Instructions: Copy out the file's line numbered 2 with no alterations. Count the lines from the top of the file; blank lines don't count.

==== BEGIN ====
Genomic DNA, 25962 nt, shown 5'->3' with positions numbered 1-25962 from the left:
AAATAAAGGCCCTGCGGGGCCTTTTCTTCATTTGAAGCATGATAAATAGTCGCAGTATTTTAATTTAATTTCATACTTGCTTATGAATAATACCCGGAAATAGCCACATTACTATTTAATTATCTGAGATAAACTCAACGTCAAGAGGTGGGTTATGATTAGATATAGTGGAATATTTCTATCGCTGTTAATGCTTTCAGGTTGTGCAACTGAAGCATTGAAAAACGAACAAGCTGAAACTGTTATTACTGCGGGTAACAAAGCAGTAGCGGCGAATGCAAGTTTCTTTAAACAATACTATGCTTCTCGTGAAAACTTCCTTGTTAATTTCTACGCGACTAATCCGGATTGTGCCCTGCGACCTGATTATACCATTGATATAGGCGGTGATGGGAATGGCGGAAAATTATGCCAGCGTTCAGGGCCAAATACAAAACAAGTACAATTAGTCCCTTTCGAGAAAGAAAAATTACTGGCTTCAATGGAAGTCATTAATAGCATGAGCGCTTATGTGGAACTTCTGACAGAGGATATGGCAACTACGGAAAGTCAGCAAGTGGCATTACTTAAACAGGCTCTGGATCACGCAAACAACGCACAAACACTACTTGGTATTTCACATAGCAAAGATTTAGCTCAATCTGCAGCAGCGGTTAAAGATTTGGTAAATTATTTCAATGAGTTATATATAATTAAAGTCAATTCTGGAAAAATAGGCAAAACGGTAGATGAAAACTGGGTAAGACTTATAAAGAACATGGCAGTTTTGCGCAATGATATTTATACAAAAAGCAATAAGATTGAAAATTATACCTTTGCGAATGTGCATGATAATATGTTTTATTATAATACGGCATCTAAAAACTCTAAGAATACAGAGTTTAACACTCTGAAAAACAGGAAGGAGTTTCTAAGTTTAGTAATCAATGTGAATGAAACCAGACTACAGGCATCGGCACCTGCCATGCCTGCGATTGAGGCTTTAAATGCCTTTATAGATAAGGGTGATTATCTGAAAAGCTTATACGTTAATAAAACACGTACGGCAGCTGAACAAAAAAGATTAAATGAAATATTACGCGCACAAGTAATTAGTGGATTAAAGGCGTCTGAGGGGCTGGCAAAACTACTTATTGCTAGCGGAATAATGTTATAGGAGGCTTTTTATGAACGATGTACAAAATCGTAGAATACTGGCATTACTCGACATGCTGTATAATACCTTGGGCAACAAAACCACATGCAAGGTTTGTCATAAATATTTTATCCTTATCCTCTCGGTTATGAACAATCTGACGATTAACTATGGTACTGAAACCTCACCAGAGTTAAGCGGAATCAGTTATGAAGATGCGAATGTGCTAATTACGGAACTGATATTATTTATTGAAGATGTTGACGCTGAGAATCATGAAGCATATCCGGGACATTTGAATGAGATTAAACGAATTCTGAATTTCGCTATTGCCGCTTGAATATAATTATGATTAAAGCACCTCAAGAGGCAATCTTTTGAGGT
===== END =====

AAATAAAGGCCCTGCGGGGCCTTTTCTTCATTTGAAGCATGATAAATAGTCGCAGTATTTTAATTTAATTTCATACTTGCTTATGAATAATACCCGGAAATAGCCACATTACTATTTAATTATCTGAGATAAACTCAACGTCAAGAGGTGGGTTATGATTAGATATAGTGGAATATTTCTATCGCTGTTAATGCTTTCAGGTTGTGCAACTGAAGCATTGAAAAACGAACAAGCTGAAACTGTTATTACTGCGGGTAACAAAGCAGTAGCGGCGAATGCAAGTTTCTTTAAACAATACTATGCTTCTCGTGAAAACTTCCTTGTTAATTTCTACGCGACTAATCCGGATTGTGCCCTGCGACCTGATTATACCATTGATATAGGCGGTGATGGGAATGGCGGAAAATTATGCCAGCGTTCAGGGCCAAATACAAAACAAGTACAATTAGTCCCTTTCGAGAAAGAAAAATTACTGGCTTCAATGGAAGTCATTAATAGCATGAGCGCTTATGTGGAACTTCTGACAGAGGATATGGCAACTACGGAAAGTCAGCAAGTGGCATTACTTAAACAGGCTCTGGATCACGCAAACAACGCACAAACACTACTTGGTATTTCACATAGCAAAGATTTAGCTCAATCTGCAGCAGCGGTTAAAGATTTGGTAAATTATTTCAATGAGTTATATATAATTAAAGTCAATTCTGGAAAAATAGGCAAAACGGTAGATGAAAACTGGGTAAGACTTATAAAGAACATGGCAGTTTTGCGCAATGATATTTATACAAAAAGCAATAAGATTGAAAATTATACCTTTGCGAATGTGCATGATAATATGTTTTATTATAATACGGCATCTAAAAACTCTAAGAATACAGAGTTTAACACTCTGAAAAACAGGAAGGAGTTTCTAAGTTTAGTAATCAATGTGAATGAAACCAGACTACAGGCATCGGCACCTGCCATGCCTGCGATTGAGGCTTTAAATGCCTTTATAGATAAGGGTGATTATCTGAAAAGCTTATACGTTAATAAAACACGTACGGCAGCTGAACAAAAAAGATTAAATGAAATATTACGCGCACAAGTAATTAGTGGATTAAAGGCGTCTGAGGGGCTGGCAAAACTACTTATTGCTAGCGGAATAATGTTATAGGAGGCTTTTTATGAACGATGTACAAAATCGTAGAATACTGGCATTACTCGACATGCTGTATAATACCTTGGGCAACAAAACCACATGCAAGGTTTGTCATAAATATTTTATCCTTATCCTCTCGGTTATGAACAATCTGACGATTAACTATGGTACTGAAACCTCACCAGAGTTAAGCGGAATCAGTTATGAAGATGCGAATGTGCTAATTACGGAACTGATATTATTTATTGAAGATGTTGACGCTGAGAATCATGAAGCATATCCGGGACATTTGAATGAGATTAAACGAATTCTGAATTTCGCTATTGCCGCTTGAATATAATTATGATTAAAGCACCTCAAGAGGCAATCTTTTGAGGT